The role that societies play in their founding is strangely quiet when looking at academic debates. Yet, as we shall see, they play an important role in the establishing of many museums.
Leicester Museums (New Walk)
Leicester Museum has its foundations within the Literary and Philosophical society. As seen in the Notification of the Founding of the Society in 1835, a museum was always a central aim of the society. In the Circular about the Establishment of the Museum, we see that there was a sense of civic pride in being a large town with a museum and it perfectly encompasses the Victorian ideal of self-improvement and education with their desire for ‘rational and healthy amusement, but an instructive lesson in every investigation of nature, and in every refinement of art’.  The third document gives a detailed history of how Leicester Museums, New Walk specifically, developed over its first 100 years.
Belfast museum began as an idea by the Belfast Natural History Society. It is the earliest museum founded within this resource. From 1825, it has developed slowly but surely to become its own institution. However, Ulster also has some underlying political influences connected to it. Not only did the name of the museum change from Belfast to Ulster when the government took control of it but this document also talks about the ‘paramount importance’ of setting up ‘organised National Collections’. It was around this time, 1968 and the Londonderry civil rights march, that the troubles in Northern Ireland began.
The troubles in Northern Ireland surrounded its constitutional status with the Unionist side arguing for Northern Ireland to remain part of the United Kingdom and the Nationalist side wanting Northern Ireland to be reunited with rest of Ireland in the south. It began with protests against the discrimination of nationalist and catholic people but by 1972, the situation was so severe that the Northern Irish assembly was suspended, the British army brought in and direct rule from London was imposed. After thirty years of violence and attempted peace processes, the Good Friday agreement was signed in 1998 which brought peace to Northern Ireland and stated that any Irish unification would only occur in the majority of the population voted for it.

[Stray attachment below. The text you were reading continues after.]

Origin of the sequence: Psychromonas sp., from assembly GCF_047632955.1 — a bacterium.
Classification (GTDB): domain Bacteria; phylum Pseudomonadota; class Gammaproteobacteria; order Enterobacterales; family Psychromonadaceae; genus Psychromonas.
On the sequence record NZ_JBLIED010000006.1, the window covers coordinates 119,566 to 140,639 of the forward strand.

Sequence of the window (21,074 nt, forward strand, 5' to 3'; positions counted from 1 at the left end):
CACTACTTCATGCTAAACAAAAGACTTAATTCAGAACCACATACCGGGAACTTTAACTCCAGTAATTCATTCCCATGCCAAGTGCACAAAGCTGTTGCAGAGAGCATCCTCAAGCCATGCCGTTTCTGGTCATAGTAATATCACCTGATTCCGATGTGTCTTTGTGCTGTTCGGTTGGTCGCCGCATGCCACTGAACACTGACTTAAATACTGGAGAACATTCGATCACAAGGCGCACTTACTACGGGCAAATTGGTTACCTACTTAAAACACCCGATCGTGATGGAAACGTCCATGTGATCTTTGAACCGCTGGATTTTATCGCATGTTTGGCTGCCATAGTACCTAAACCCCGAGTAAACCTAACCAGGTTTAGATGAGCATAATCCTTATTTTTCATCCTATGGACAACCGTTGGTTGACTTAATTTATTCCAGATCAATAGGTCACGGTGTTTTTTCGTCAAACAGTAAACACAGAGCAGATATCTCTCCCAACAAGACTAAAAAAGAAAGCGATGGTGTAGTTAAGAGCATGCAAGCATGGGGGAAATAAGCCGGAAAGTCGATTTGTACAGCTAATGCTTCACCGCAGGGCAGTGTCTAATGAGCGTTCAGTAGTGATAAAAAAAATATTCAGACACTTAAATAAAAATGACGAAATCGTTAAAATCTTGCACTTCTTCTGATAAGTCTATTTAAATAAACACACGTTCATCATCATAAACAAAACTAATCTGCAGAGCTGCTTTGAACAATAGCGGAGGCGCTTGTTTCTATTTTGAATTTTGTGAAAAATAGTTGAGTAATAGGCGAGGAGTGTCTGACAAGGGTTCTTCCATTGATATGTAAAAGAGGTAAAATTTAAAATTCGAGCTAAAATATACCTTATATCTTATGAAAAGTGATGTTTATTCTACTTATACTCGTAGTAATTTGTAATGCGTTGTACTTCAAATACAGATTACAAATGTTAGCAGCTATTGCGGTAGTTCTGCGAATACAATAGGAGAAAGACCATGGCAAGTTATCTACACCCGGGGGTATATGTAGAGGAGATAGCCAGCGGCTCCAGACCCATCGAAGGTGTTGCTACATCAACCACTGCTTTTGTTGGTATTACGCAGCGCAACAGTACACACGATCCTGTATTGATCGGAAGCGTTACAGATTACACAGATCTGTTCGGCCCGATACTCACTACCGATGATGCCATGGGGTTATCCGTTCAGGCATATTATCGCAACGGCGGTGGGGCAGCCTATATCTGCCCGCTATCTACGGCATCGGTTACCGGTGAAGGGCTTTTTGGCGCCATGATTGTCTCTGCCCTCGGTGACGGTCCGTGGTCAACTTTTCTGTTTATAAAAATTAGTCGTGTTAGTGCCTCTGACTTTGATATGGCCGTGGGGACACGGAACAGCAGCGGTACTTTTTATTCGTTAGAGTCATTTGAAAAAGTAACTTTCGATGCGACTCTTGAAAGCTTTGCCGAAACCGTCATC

It was during this time that the Ulster museum began to collect objects and artefacts that represented a nation. Do you think that the troubles influenced how the museum went about collecting and displaying objects and history?
Canterbury Museums (The Beaney)
Canterbury museum was established because of the desires of a society – the Canterbury Philosophical and Literary Institution. But it was only after the society rebranded itself did a museum become a key aim. So there is a slight difference between this example and the Literary and Philosophical Society in Leicester.
Derby Museum and Art Gallery
The Derby Town and County Museum and Natural History Society was established by societies within Derby in 1836. The museum, however, was given to the city, out of the control of the society, like many other institutions.
The history of Doncaster Museum began with the Microscopic and General Scientific Society (now called the Doncaster Naturalists Union). They had develpoped a collection duriung the 19th century and by the 1880s, were asking for a permanent space in which to exhibit them. This was granted in 1899 when they were assigned the Doncaster Guildhall. As with other museums, the collection here grew and the museum was moved to Beechfield House to accomodate their own collection as well as the work of the Doncaster Art Club. Development of the museum continued until the moved had to be once more moved to a new building in 1964. The document above is the brochure from the opening ceremony of that event. 
An interesting question to consider is why did these societies set up museums? Was it, as the old school of academic thought would argue, to be ‘scientific’ or was it, as more current museological thoughts would argue, more to do with contemporary politics and the aims and interests of individuals?
 14D55-57-17, p. 1; Amy Woodson – Boulton, ‘Victorian Museums and Victorian Society’, History Compass, 6:1, (2008), p. 111.
 BBC History, The Troubles, <http://www.bbc.co.uk/history/troubles> [accessed 14/8/2017]; Encyclopedia Britannica, Peace People, < https://www.britannica.com/topic/Peace-People#ref1077915> [accessed 14/8/2017].
 BBC History, The Troubles.
 Laura Trinogga, Doncaster Museums, 2017.
 Sheila Watson, The History of Museums, University of Leicester Lecture, (October 2016).